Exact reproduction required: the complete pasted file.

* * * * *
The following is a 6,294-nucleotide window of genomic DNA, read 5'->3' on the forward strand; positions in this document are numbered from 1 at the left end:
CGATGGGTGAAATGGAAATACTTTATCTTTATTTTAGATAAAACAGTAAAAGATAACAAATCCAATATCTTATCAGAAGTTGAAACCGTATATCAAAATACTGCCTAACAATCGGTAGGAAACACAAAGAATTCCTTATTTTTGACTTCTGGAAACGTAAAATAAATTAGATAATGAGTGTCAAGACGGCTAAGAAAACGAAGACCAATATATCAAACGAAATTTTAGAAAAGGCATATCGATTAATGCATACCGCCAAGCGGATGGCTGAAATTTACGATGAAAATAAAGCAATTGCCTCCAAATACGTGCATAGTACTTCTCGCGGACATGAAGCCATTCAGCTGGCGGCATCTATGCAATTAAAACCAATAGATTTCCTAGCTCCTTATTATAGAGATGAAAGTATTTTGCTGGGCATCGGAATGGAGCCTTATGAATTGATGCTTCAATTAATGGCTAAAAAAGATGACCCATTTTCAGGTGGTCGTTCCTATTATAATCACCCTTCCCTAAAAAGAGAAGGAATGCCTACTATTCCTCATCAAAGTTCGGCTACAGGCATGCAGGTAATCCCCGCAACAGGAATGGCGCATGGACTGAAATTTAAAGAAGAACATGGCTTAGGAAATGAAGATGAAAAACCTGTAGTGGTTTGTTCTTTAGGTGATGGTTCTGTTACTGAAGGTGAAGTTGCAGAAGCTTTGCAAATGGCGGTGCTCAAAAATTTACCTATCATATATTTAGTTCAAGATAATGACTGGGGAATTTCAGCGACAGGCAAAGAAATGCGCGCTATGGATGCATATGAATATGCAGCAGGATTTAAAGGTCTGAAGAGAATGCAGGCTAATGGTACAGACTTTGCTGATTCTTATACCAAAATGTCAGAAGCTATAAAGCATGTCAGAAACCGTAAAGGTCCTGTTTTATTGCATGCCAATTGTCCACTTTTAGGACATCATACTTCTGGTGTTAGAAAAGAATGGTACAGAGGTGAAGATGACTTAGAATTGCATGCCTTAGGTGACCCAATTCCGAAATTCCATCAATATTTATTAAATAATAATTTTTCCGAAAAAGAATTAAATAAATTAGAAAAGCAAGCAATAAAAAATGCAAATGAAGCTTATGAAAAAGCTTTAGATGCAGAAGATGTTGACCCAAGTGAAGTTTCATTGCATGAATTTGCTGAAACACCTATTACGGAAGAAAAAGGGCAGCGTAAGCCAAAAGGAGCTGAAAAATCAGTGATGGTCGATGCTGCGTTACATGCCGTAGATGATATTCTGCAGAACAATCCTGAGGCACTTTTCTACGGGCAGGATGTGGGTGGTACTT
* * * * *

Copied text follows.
The following is a 6,294-nucleotide window of genomic DNA, read 5'->3' on the forward strand; positions in this document are numbered from 1 at the left end:
CGATGGGTGAAATGGAAATACTTTATCTTTATTTTAGATAAAACAGTAAAAGATAACAAATCCAATATCTTATCAGAAGTTGAAACCGTATATCAAAATACTGCCTAACAATCGGTAGGAAACACAAAGAATTCCTTATTTTTGACTTCTGGAAACGTAAAATAAATTAGATAATGAGTGTCAAGACGGCTAAGAAAACGAAGACCAATATATCAAACGAAATTTTAGAAAAGGCATATCGATTAATGCATACCGCCAAGCGGATGGCTGAAATTTACGATGAAAATAAAGCAATTGCCTCCAAATACGTGCATAGTACTTCTCGCGGACATGAAGCCATTCAGCTGGCGGCATCTATGCAATTAAAACCAATAGATTTCCTAGCTCCTTATTATAGAGATGAAAGTATTTTGCTGGGCATCGGAATGGAGCCTTATGAATTGATGCTTCAATTAATGGCTAAAAAAGATGACCCATTTTCAGGTGGTCGTTCCTATTATAATCACCCTTCCCTAAAAAGAGAAGGAATGCCTACTATTCCTCATCAAAGTTCGGCTACAGGCATGCAGGTAATCCCCGCAACAGGAATGGCGCATGGACTGAAATTTAAAGAAGAACATGGCTTAGGAAATGAAGATGAAAAACCTGTAGTGGTTTGTTCTTTAGGTGATGGTTCTGTTACTGAAGGTGAAGTTGCAGAAGCTTTGCAAATGGCGGTGCTCAAAAATTTACCTATCATATATTTAGTTCAAGATAATGACTGGGGAATTTCAGCGACAGGCAAAGAAATGCGCGCTATGGATGCATATGAATATGCAGCAGGATTTAAAGGTCTGAAGAGAATGCAGGCTAATGGTACAGACTTTGCTGATTCTTATACCAAAATGTCAGAAGCTATAAAGCATGTCAGAAACCGTAAAGGTCCTGTTTTATTGCATGCCAATTGTCCACTTTTAGGACATCATACTTCTGGTGTTAGAAAAGAATGGTACAGAGGTGAAGATGACTTAGAATTGCATGCCTTAGGTGACCCAATTCCGAAATTCCATCAATATTTATTAAATAATAATTTTTCCGAAAAAGAATTAAATAAATTAGAAAAGCAAGCAATAAAAAATGCAAATGAAGCTTATGAAAAAGCTTTAGATGCAGAAGATGTTGACCCAAGTGAAGTTTCATTGCATGAATTTGCTGAAACACCTATTACGGAAGAAAAAGGGCAGCGTAAGCCAAAAGGAGCTGAAAAATCAGTGATGGTCGATGCTGCGTTACATGCCGTAGATGATATTCTGCAGAACAATCCTGAGGCACTTTTCTACGGGCAGGATGTGGGTGGTACTT